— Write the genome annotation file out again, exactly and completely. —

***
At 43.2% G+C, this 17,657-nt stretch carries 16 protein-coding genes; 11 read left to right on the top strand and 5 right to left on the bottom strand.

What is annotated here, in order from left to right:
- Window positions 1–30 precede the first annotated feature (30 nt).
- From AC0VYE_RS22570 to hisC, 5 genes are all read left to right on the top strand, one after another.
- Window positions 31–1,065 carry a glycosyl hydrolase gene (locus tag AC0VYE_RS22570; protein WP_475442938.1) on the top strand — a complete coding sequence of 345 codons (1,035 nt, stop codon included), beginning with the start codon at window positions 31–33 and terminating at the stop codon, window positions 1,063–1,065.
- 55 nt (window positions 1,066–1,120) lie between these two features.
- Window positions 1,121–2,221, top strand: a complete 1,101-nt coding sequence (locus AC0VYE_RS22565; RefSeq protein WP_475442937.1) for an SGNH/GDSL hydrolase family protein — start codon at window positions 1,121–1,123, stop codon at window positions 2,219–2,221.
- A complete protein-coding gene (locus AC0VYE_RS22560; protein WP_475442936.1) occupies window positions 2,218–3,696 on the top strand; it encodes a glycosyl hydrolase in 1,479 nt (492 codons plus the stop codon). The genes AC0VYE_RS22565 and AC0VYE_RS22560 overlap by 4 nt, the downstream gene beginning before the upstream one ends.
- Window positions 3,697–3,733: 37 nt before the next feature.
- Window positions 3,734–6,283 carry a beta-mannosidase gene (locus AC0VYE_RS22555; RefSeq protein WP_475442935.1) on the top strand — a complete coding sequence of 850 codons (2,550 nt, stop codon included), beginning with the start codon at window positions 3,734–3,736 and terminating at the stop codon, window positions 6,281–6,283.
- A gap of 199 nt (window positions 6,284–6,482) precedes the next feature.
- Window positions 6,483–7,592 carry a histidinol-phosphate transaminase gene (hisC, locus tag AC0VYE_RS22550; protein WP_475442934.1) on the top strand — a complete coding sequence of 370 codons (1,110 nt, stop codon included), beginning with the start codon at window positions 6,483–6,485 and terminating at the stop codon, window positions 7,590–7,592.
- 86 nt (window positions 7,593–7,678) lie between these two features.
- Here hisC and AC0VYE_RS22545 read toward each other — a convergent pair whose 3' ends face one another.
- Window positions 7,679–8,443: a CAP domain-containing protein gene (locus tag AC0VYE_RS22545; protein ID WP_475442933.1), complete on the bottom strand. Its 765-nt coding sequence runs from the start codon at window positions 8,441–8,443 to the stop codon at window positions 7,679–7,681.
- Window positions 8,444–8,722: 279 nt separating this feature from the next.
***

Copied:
At 43.2% G+C, this 17,657-nt stretch carries 16 protein-coding genes; 11 read left to right on the top strand and 5 right to left on the bottom strand.

What is annotated here, in order from left to right:
- Window positions 1–30 precede the first annotated feature (30 nt).
- From AC0VYE_RS22570 to hisC, 5 genes are all read left to right on the top strand, one after another.
- Window positions 31–1,065 carry a glycosyl hydrolase gene (locus tag AC0VYE_RS22570; protein WP_475442938.1) on the top strand — a complete coding sequence of 345 codons (1,035 nt, stop codon included), beginning with the start codon at window positions 31–33 and terminating at the stop codon, window positions 1,063–1,065.
- 55 nt (window positions 1,066–1,120) lie between these two features.
- Window positions 1,121–2,221, top strand: a complete 1,101-nt coding sequence (locus AC0VYE_RS22565; RefSeq protein WP_475442937.1) for an SGNH/GDSL hydrolase family protein — start codon at window positions 1,121–1,123, stop codon at window positions 2,219–2,221.
- A complete protein-coding gene (locus AC0VYE_RS22560; protein WP_475442936.1) occupies window positions 2,218–3,696 on the top strand; it encodes a glycosyl hydrolase in 1,479 nt (492 codons plus the stop codon). The genes AC0VYE_RS22565 and AC0VYE_RS22560 overlap by 4 nt, the downstream gene beginning before the upstream one ends.
- Window positions 3,697–3,733: 37 nt before the next feature.
- Window positions 3,734–6,283 carry a beta-mannosidase gene (locus AC0VYE_RS22555; RefSeq protein WP_475442935.1) on the top strand — a complete coding sequence of 850 codons (2,550 nt, stop codon included), beginning with the start codon at window positions 3,734–3,736 and terminating at the stop codon, window positions 6,281–6,283.
- A gap of 199 nt (window positions 6,284–6,482) precedes the next feature.
- Window positions 6,483–7,592 carry a histidinol-phosphate transaminase gene (hisC, locus tag AC0VYE_RS22550; protein WP_475442934.1) on the top strand — a complete coding sequence of 370 codons (1,110 nt, stop codon included), beginning with the start codon at window positions 6,483–6,485 and terminating at the stop codon, window positions 7,590–7,592.
- 86 nt (window positions 7,593–7,678) lie between these two features.
- Here hisC and AC0VYE_RS22545 read toward each other — a convergent pair whose 3' ends face one another.
- Window positions 7,679–8,443: a CAP domain-containing protein gene (locus tag AC0VYE_RS22545; protein ID WP_475442933.1), complete on the bottom strand. Its 765-nt coding sequence runs from the start codon at window positions 8,441–8,443 to the stop codon at window positions 7,679–7,681.
- Window positions 8,444–8,722: 279 nt separating this feature from the next.